A version of this post appeared in Yiddish here
Can you say with certainty that someone sings in an authentic Yiddish style? Fortunately, we have materials to help us figure it out — the records and CDs of folksingers, the recorded compilations from Ruth Rubin, Sofia Magid, Ben Stonehill and others; the recordings in the “Vernadsky Library” in Kiev, and the homemade family recordings that show up from time to time.
Meanwhile, it’s clear that you can’t speak only about one style, or even several. It all depends on the age of the singer, their birthplace and where they grew up.
Even in my family, two singers can sing in completely different styles. My grandmother Lifshe, from the small town Zvinyetshke, sang with a lamenting, sad voice, inviting listeners to sympathize with the suffering she expressed. My mother, from the larger city of Chernowitz, sang with less ornamentation but with a more secure feeling.
In the new recording from Brooklyn resident Herschel Melamed, “A Long Life In Yiddish,” you also hear a folksinger who sings in an authentic folk style. The CD includes 18 songs, and although the project was not undertaken as a commercial enterprise, it looks and sounds professional. In fact, two discs were produced with the same songs: one without musical accompaniment, and the second with the help of musicians Avi Fox-Rosen and Alec Spiegelman.
Herschel Melamed was born in Opalin, Poland and grew up in Luboml, where he worked in his brother Kalman’s shoe shop. At the beginning of the Second World War he became a soldier in the Polish Army and was later sent by the Soviets to a communal farm in the Ural Mountains, where he spent the war. His daughter Myra told me that he might have stayed there, but he learned that his younger brother Laizer had survived, so he left the communal farm and traveled westward to Chernowitz, where he married and where his daughter was born.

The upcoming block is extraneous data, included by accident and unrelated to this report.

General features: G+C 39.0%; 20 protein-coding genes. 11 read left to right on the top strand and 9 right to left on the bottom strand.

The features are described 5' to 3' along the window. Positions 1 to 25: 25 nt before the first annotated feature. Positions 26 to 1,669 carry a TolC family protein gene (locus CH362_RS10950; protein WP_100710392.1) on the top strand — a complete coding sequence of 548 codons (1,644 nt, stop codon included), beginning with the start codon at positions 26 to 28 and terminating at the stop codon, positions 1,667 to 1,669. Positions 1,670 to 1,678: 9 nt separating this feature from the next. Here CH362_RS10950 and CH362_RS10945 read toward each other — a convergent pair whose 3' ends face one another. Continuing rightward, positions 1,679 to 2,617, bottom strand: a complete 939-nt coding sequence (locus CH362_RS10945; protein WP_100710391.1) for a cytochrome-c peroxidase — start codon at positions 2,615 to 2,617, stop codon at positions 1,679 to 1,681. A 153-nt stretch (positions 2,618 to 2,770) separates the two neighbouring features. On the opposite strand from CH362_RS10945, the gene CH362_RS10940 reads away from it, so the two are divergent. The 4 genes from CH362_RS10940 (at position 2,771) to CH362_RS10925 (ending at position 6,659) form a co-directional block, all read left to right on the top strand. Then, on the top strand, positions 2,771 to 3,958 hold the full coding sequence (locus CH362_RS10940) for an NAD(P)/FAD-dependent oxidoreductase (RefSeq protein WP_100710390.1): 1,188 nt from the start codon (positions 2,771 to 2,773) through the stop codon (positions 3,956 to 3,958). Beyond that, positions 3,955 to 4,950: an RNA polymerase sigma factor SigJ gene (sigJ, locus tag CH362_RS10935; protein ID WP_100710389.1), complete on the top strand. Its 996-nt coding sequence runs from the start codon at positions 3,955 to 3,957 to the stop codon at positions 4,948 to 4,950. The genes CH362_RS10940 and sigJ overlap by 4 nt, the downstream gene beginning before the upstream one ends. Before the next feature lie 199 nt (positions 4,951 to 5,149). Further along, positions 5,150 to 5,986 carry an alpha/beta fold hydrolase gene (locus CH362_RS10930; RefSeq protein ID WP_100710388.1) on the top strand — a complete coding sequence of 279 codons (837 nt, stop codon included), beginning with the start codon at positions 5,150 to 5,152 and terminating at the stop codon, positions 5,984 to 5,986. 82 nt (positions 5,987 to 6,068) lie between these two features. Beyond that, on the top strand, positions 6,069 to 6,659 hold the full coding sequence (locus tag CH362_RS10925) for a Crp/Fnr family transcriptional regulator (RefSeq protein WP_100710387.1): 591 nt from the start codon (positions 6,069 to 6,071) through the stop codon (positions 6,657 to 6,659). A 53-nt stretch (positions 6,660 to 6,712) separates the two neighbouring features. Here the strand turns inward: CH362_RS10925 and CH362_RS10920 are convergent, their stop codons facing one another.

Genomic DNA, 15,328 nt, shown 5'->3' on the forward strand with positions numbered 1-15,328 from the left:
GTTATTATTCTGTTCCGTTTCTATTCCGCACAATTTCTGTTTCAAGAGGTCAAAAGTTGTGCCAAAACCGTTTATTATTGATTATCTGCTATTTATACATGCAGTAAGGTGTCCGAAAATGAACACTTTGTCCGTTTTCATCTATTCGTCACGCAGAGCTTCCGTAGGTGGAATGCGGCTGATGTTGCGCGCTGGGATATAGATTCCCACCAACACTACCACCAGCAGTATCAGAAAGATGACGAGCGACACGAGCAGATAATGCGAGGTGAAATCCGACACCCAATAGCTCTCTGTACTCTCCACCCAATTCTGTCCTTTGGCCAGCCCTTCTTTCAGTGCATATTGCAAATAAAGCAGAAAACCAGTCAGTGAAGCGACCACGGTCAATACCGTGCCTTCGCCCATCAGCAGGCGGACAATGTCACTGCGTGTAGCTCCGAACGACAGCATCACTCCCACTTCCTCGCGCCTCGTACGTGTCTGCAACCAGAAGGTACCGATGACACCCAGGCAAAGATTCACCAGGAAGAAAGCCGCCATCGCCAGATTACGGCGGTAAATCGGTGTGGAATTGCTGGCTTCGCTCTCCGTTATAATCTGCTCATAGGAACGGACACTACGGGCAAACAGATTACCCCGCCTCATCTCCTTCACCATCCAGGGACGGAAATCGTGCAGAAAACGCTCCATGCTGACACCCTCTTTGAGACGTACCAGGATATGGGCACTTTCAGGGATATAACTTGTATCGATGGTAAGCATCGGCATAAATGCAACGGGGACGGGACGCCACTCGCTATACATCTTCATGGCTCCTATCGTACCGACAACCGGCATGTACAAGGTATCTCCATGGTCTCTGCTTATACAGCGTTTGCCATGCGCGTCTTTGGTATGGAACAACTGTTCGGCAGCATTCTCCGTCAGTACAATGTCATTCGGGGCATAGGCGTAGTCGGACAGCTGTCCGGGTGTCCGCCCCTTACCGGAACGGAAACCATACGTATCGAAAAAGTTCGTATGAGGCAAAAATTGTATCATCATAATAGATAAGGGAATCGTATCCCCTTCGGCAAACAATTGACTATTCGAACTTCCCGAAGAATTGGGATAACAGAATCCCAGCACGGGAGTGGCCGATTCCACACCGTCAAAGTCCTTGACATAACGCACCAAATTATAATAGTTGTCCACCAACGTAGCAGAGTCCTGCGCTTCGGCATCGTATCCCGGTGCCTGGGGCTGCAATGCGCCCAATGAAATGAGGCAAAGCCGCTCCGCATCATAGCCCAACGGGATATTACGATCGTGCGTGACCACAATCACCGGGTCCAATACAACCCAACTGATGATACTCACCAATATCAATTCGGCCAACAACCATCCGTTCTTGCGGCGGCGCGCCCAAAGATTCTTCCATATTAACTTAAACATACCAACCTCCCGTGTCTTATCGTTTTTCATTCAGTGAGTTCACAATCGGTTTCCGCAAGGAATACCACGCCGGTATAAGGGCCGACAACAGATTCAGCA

From Chernowitz the family traveled to Poland and then to Israel. In 1964 they came to America, where Kalman was already living. There, Kalman found him work as a cutter of ladies coats, which he did until he retired.
According to Myra Melamed, in his youth her father dreamed about becoming a cantor but didn’t have the money to study. He remained a folksinger and entertained the company around him. Mainly, it was a Jewish audience, but not always — in the Polish and Russian armies other soldiers enjoyed his singing in their languages. In Chernowitz, Melamed performed at weddings, and in Florida, in his later years, he was also invited to take the stage.
Happily, he recorded these songs when he turned 80, when his voice was still strong and sweet. The first songs on the CD are familiar prayers, and you can understand why he had ambitions to be a cantor. He sings with devotion but he doesn’t embellish unnecessarily.
Almost all the songs on the recording are familiar, but it’s worth hearing how Melamed sings them. He doesn’t rush, and he puts soul into his performance. The literary, poetic songs are especially suited to his unhurried, heartfelt style. When he sings with a faster tempo, it actually sounds more fascinating. I recommend “A Long Life In Yiddish” to anyone interested in Yiddish music, but especially to younger singers who want to learn at least one kind of authentic folk style.